Fig. 5
figure 5

Comparison of measurement values by the developed method and a clinical laboratory using EMIT method. EMIT method used Emit®2000 Vancomycin Assay kit and BioMajesty JCA-BM8000 series

Although urine from healthy subjects were used in this study, in order to use this method in clinical practice, it is necessary to verify its effectiveness using patient urine. The composition of patient specimens may differ significantly from those of healthy individuals. One advantage of the developed method is that it is a non-destructive method. In other words, if the measured value by the developed method is abnormal, it can be re-measured by other existing methods to confirm the accuracy of the value. Therefore, we will measure patient specimens using this method and obtain the AUC/MIC necessary for VCM administration design in our next study.


In this study, we developed a simple and rapid method for the analysis of urinary VCM. Since the method uses a centrifuge and fluorometer as equipment, it is cost-effective compared to the other existing methods and is suitable for clinical use. The developed method was able to measure up to 1000 μg/mL VCM, which is the assumed amount in urine samples, in contrast to the one currently used in clinical laboratories (100 μg/mL). In the future, the use of this method to measure VCM in urine samples could help us clarify the relationship between urinary VCM concentration and AUC/MIC and also guide VCM dosing regimens.

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We acknowledge Prof. T. Sasaki, Prof. Y. Niki, Prof. I. Tokimatsu, Dr. T. Takuma, Dr. K. Karasawa, Dr. S. Murayama, Dr. Y. Naito, Mrs. K. Nakane, Dr. Y. Odanaka, and Mr. S. Maruyama for their assistance in this study.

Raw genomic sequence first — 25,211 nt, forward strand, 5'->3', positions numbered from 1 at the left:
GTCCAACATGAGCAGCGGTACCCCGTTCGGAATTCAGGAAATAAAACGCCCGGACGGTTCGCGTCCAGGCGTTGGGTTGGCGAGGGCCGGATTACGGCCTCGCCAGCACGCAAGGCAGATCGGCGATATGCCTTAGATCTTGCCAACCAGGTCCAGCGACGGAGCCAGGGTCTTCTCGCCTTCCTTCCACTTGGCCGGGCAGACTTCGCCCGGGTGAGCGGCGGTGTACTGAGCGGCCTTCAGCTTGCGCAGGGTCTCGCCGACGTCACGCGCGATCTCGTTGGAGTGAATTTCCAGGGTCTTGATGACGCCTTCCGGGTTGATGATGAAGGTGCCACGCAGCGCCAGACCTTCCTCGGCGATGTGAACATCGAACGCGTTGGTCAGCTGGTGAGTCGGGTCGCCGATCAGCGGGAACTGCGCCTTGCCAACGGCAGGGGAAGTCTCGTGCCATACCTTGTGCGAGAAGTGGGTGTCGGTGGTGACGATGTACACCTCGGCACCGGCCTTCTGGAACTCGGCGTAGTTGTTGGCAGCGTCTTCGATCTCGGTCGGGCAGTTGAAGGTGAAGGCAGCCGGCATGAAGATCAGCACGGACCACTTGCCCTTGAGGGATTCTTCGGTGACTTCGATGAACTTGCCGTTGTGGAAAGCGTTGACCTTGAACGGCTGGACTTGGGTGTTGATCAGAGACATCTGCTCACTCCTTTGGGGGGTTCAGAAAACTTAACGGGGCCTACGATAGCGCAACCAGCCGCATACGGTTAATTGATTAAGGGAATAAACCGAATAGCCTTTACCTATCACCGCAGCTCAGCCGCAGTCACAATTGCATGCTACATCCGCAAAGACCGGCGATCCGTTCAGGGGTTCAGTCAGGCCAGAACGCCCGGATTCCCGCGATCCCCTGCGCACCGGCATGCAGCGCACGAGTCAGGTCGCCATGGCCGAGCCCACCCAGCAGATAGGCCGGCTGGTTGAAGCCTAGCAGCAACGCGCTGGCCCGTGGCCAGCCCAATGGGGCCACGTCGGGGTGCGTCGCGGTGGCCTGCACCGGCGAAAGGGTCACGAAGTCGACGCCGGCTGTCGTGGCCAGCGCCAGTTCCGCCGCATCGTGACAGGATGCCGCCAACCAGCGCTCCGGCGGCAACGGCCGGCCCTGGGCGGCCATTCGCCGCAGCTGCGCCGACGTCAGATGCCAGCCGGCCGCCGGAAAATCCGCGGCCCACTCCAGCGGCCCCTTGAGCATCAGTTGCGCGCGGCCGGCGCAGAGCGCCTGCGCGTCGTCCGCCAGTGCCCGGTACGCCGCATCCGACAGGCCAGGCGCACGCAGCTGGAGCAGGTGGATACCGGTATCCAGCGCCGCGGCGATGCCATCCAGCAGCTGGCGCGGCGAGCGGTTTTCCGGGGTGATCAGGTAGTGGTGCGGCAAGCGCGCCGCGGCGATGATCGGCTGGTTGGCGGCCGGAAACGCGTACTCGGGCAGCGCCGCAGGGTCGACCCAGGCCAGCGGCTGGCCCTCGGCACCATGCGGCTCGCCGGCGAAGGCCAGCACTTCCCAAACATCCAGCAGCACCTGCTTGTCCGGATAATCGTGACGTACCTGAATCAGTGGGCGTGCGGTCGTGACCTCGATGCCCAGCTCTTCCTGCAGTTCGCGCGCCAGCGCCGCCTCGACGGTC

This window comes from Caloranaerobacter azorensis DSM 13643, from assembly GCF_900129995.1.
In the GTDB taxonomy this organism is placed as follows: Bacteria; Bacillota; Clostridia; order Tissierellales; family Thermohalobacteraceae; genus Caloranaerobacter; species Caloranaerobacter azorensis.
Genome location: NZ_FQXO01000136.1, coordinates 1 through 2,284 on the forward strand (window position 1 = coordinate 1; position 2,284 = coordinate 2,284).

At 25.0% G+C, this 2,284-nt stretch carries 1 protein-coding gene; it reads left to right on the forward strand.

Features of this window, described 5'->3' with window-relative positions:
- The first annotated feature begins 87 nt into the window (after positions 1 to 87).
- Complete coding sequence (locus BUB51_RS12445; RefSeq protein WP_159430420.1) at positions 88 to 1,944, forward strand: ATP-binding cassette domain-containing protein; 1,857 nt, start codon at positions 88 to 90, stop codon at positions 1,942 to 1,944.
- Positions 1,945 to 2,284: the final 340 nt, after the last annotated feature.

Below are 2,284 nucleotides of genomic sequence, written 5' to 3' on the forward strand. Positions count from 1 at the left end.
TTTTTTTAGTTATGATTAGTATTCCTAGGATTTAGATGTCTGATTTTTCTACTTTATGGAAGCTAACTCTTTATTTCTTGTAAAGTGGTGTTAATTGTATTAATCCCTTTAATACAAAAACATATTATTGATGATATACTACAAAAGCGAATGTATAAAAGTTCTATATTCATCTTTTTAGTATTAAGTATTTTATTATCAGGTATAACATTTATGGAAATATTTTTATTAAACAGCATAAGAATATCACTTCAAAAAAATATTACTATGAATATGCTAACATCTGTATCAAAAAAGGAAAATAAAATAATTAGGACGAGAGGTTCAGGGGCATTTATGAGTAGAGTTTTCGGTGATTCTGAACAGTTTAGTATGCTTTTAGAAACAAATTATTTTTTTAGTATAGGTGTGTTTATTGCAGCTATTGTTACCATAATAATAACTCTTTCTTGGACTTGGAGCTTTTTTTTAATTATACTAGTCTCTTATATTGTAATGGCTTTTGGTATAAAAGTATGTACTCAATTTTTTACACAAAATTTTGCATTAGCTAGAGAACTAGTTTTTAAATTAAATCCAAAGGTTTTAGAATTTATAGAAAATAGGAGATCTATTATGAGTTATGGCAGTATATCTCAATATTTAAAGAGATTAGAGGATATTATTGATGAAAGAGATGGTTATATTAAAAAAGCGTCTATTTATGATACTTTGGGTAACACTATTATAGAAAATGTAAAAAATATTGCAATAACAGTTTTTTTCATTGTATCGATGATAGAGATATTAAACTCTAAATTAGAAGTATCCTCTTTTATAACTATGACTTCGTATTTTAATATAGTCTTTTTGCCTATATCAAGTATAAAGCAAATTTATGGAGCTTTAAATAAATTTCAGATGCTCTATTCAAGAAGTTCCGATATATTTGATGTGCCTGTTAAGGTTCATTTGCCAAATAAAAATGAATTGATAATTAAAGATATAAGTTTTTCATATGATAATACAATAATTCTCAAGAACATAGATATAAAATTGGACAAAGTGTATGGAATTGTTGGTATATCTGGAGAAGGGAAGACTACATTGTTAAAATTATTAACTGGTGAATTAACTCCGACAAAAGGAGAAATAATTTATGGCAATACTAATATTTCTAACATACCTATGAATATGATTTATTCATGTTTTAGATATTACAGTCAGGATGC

This work was supported by the JSPS KAKENHI.

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Y.O. contributed conceptualization, methodology, formal analysis, investigation, resources, writing original draft, writing-review & editing, visualization, supervision, and project administration. M. H. & M. M. contributed methodology, formal analysis, investigation, resources, writing original draft, writing-review & editing, and visualization. M.K. contributed conceptualization, methodology, formal analysis, investigation, resources, writing-review & editing, visualization, supervision, project administration, and funding acquisition. The authors read and approved the final manuscript.

Corresponding author

Correspondence to Masaru Kato.

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Ethics approval and consent to participate

All clinical studies involving human urine samples were conducted in adherence to the procedure approved by the Human Ethics Committee of the Showa University (approval no. 315), and informed consent was received from the volunteers.

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The authors declare that they have no competing interests.

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Oshima, Y., Hori, M., Matsumoto, M. et al. Simple and rapid method for analysis of urinary vancomycin using solid phase extraction and fluorescence spectroscopy. AAPS Open 9, 2 (2023).